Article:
And this is where Harmonia Philosophica comes in play!

You see, for Harmonia Philosophica there is no right or wrong opinion!

For Harmonia Philosophica there is no right or wrong way of thinking!

Because for me, thinking itself IS the problem!

We must stop thinking and start accepting. Start truly living again as we once did.

You cannot explain the cosmos. You can just experience it.

You cannot understand what life is. You can just live it.

The highest forms of philosophy lie within the lowest forms of conscious thinking.

Where there is no thought to cast shadows under the light of Being.

Where there is no though to disturb the calm sea of One with ripples of existence.

The highest philosophy at the end is non-philosophy!

As I once wrote in my opening Harmonia Philosophica article, we must forget how to think in order to truly think.

Really.

Think about it…

Organoids. Brain waves. Death…

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Some years ago, two hundred and fifty miles over Alysson Muotri’s head, a thousand tiny spheres of brain cells were sailing through space. The clusters, called brain organoids, had been grown a few weeks earlier in the biologist’s lab here at the University of California, San Diego. He and his colleagues altered human skin cells into stem cells, then coaxed them to develop as brain cells do in an embryo.

The organoids grew into balls about the size of a pinhead, each containing hundreds of thousands of cells in a variety of types, each type producing the same chemicals and electrical signals as those cells do in our own brains.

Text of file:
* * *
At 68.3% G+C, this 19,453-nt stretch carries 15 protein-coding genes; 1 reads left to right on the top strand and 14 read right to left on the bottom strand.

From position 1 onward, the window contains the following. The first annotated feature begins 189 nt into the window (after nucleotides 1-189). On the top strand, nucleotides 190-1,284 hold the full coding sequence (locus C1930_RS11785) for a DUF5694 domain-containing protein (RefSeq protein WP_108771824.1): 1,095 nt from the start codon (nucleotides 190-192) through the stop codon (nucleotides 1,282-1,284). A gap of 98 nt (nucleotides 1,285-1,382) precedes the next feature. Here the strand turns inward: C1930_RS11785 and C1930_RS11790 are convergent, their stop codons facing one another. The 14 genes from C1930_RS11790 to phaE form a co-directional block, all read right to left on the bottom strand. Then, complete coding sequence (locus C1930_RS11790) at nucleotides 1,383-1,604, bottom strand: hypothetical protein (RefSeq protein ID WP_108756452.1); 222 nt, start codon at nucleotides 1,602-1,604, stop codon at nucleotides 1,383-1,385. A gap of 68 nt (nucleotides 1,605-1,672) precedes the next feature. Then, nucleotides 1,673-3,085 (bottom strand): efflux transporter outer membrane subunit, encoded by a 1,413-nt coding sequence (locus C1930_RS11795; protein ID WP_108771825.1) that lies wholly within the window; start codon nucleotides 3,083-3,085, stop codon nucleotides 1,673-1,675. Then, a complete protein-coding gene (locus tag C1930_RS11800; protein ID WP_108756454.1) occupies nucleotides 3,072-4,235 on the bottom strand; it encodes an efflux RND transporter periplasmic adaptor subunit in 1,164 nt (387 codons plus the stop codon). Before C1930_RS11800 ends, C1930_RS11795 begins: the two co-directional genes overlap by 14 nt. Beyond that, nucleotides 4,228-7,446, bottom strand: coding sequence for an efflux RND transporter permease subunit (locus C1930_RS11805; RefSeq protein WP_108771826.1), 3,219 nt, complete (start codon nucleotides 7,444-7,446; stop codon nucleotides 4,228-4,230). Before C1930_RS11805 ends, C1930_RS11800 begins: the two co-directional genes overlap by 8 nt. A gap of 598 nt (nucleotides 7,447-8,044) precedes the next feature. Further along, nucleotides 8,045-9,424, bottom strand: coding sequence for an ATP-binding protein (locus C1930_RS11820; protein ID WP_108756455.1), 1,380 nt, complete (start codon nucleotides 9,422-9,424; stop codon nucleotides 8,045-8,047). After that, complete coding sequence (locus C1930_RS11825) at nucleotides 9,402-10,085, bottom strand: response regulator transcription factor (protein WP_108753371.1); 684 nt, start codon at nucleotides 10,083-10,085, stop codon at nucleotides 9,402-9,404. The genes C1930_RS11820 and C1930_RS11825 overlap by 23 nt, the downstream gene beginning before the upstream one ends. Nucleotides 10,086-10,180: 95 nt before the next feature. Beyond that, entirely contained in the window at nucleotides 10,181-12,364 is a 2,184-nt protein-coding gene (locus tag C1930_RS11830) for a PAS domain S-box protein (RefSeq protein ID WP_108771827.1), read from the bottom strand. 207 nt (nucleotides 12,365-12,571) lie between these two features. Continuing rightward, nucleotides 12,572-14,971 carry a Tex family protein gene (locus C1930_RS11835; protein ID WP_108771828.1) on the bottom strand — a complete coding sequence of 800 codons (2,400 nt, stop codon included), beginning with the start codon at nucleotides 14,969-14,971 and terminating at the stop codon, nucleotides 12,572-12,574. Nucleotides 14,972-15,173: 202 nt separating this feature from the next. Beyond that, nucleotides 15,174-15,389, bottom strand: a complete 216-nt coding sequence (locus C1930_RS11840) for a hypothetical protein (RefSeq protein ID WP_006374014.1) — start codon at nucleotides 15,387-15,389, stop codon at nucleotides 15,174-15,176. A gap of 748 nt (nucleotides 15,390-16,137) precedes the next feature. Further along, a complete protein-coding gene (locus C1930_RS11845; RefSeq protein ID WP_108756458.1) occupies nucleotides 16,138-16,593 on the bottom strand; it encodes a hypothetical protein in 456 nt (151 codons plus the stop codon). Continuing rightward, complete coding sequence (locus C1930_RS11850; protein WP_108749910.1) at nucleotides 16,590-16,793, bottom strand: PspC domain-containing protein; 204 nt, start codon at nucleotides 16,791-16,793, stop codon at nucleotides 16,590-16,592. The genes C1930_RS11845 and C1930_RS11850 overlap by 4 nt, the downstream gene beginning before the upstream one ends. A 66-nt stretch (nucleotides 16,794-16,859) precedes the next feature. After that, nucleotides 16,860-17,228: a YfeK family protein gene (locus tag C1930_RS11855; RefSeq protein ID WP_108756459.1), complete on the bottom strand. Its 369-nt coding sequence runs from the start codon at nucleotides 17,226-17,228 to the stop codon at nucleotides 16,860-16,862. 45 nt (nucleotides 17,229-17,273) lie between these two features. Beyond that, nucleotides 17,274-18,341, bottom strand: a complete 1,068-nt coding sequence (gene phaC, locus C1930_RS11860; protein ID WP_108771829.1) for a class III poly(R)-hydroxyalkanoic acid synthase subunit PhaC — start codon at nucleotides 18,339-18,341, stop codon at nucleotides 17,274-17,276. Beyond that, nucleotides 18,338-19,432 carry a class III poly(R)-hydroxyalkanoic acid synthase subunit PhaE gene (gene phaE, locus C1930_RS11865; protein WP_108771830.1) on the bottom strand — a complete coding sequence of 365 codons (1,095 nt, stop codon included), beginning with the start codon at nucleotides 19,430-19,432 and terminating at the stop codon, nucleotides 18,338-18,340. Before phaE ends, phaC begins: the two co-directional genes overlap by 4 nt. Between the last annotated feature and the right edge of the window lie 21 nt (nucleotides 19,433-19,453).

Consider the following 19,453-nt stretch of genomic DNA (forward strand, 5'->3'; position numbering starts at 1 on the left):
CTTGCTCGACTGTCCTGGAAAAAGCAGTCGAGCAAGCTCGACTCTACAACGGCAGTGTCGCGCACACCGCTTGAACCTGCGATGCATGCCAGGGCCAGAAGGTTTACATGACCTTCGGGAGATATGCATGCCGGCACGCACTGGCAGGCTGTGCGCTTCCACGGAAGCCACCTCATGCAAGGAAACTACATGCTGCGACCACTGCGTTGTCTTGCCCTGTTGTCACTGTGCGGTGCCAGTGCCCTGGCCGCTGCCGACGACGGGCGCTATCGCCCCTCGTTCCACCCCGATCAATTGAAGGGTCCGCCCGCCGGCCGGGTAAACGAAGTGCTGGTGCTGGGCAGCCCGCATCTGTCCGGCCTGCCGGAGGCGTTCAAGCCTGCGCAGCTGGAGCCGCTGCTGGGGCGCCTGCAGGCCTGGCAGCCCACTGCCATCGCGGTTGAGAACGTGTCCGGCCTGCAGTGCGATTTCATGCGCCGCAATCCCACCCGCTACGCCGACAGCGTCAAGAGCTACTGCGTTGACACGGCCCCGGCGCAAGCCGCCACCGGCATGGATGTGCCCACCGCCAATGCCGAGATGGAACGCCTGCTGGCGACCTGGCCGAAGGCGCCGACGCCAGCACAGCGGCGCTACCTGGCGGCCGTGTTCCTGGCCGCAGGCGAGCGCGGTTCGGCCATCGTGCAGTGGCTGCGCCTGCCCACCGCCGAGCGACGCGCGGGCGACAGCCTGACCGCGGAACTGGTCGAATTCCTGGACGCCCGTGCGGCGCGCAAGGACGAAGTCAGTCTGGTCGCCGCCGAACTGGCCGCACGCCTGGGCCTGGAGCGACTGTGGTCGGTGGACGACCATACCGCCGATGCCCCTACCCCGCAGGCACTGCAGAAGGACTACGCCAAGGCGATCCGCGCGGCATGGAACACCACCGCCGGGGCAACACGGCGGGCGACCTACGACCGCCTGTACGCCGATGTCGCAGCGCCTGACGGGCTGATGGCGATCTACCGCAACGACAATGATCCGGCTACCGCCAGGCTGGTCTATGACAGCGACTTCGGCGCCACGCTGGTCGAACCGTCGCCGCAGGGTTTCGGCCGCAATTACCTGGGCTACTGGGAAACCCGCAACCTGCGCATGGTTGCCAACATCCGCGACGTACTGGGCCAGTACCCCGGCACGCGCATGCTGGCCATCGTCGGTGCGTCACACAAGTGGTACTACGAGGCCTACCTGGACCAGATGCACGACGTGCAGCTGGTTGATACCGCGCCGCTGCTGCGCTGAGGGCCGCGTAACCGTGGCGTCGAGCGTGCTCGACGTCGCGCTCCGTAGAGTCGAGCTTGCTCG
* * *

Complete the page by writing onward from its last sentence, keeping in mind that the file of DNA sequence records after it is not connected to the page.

What, exactly, were they growing into? That was a question that had scientists and philosophers alike scratching their heads.

Dr. Muotri and his colleagues reported that they had recorded simple brain waves in these organoids. In mature human brains, such waves are produced by widespread networks of neurons firing in synchrony. (1)

Brains observing other brains.

Fascinated by what they see.

A world full of light.

A world full of shadows.

Do not try so much to stay awake.

You are meant to sleep. And dream.

Of a cosmos somewhere else.

A cosmos casting shadows over shadows.

Which generates no brain waves to detect.

An invisible cosmos.

Penetrating this one.

Through all the brains and brain waves.

Yes, you can detect the waves some-How.

But it is the Why which makes you doubt if that really means something…

Do your brain waves mean anything?

Do you dare question yourself?